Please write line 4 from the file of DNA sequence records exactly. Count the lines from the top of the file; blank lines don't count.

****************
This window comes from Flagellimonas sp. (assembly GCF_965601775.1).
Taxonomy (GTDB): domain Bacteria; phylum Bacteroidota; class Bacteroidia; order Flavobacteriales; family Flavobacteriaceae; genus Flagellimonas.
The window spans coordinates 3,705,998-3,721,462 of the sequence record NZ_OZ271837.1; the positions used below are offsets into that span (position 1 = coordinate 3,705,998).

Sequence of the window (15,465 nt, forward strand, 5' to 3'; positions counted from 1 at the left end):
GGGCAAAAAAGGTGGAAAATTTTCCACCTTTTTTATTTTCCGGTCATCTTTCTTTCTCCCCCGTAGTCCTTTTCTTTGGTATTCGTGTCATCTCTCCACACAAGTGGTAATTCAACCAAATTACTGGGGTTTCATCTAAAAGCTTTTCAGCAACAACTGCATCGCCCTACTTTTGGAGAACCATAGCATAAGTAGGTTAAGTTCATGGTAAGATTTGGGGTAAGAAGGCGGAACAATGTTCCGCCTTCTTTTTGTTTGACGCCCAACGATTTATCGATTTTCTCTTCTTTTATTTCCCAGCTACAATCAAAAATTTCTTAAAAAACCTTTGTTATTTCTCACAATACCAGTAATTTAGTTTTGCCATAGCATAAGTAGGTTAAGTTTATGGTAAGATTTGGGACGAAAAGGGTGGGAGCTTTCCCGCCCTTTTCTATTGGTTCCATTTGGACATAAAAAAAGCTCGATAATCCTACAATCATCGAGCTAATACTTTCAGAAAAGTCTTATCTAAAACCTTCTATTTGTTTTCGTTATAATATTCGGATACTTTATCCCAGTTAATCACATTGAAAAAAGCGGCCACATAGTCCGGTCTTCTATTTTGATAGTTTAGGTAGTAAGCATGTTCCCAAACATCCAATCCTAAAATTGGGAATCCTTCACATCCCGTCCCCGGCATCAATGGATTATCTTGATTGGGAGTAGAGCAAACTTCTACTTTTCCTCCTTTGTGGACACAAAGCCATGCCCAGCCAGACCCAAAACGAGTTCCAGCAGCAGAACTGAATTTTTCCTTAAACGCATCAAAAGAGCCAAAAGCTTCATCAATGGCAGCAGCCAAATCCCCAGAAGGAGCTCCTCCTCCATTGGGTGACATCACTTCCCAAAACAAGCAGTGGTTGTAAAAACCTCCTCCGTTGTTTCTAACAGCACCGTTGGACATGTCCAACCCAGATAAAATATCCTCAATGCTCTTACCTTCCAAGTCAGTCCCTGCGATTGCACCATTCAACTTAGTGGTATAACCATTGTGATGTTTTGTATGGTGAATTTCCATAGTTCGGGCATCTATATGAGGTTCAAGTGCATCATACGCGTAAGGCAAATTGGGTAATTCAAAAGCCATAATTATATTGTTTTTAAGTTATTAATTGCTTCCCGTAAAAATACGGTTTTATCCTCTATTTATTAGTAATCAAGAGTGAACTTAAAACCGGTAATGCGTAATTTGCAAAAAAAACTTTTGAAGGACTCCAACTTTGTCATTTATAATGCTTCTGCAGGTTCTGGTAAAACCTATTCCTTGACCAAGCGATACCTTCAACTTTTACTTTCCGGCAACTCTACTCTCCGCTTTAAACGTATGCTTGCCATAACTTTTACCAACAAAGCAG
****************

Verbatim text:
Sequence of the window (15,465 nt, forward strand, 5' to 3'; positions counted from 1 at the left end):